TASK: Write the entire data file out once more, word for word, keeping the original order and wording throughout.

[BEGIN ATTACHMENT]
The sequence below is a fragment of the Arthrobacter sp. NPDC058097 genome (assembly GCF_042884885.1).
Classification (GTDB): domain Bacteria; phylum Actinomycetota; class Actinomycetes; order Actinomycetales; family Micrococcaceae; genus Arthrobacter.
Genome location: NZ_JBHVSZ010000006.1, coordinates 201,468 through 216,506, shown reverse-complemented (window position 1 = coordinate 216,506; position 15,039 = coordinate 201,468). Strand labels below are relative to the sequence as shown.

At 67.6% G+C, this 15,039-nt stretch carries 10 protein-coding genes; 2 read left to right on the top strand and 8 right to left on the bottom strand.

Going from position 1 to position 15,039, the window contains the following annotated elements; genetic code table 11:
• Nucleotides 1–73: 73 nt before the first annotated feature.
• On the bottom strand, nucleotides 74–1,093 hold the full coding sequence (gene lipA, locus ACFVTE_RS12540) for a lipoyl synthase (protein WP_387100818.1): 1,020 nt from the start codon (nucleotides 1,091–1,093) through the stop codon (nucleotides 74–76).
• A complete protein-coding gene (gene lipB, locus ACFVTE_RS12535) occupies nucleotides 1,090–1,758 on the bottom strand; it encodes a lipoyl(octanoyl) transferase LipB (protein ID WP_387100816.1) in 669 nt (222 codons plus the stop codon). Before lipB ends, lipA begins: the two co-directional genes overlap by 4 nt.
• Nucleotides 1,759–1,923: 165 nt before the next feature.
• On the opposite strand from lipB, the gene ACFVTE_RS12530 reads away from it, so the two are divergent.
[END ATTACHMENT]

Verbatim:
The sequence below is a fragment of the Arthrobacter sp. NPDC058097 genome (assembly GCF_042884885.1).
Classification (GTDB): domain Bacteria; phylum Actinomycetota; class Actinomycetes; order Actinomycetales; family Micrococcaceae; genus Arthrobacter.
Genome location: NZ_JBHVSZ010000006.1, coordinates 201,468 through 216,506, shown reverse-complemented (window position 1 = coordinate 216,506; position 15,039 = coordinate 201,468). Strand labels below are relative to the sequence as shown.

At 67.6% G+C, this 15,039-nt stretch carries 10 protein-coding genes; 2 read left to right on the top strand and 8 right to left on the bottom strand.

Going from position 1 to position 15,039, the window contains the following annotated elements; genetic code table 11:
• Nucleotides 1–73: 73 nt before the first annotated feature.
• On the bottom strand, nucleotides 74–1,093 hold the full coding sequence (gene lipA, locus ACFVTE_RS12540) for a lipoyl synthase (protein WP_387100818.1): 1,020 nt from the start codon (nucleotides 1,091–1,093) through the stop codon (nucleotides 74–76).
• A complete protein-coding gene (gene lipB, locus ACFVTE_RS12535) occupies nucleotides 1,090–1,758 on the bottom strand; it encodes a lipoyl(octanoyl) transferase LipB (protein ID WP_387100816.1) in 669 nt (222 codons plus the stop codon). Before lipB ends, lipA begins: the two co-directional genes overlap by 4 nt.
• Nucleotides 1,759–1,923: 165 nt before the next feature.
• On the opposite strand from lipB, the gene ACFVTE_RS12530 reads away from it, so the two are divergent.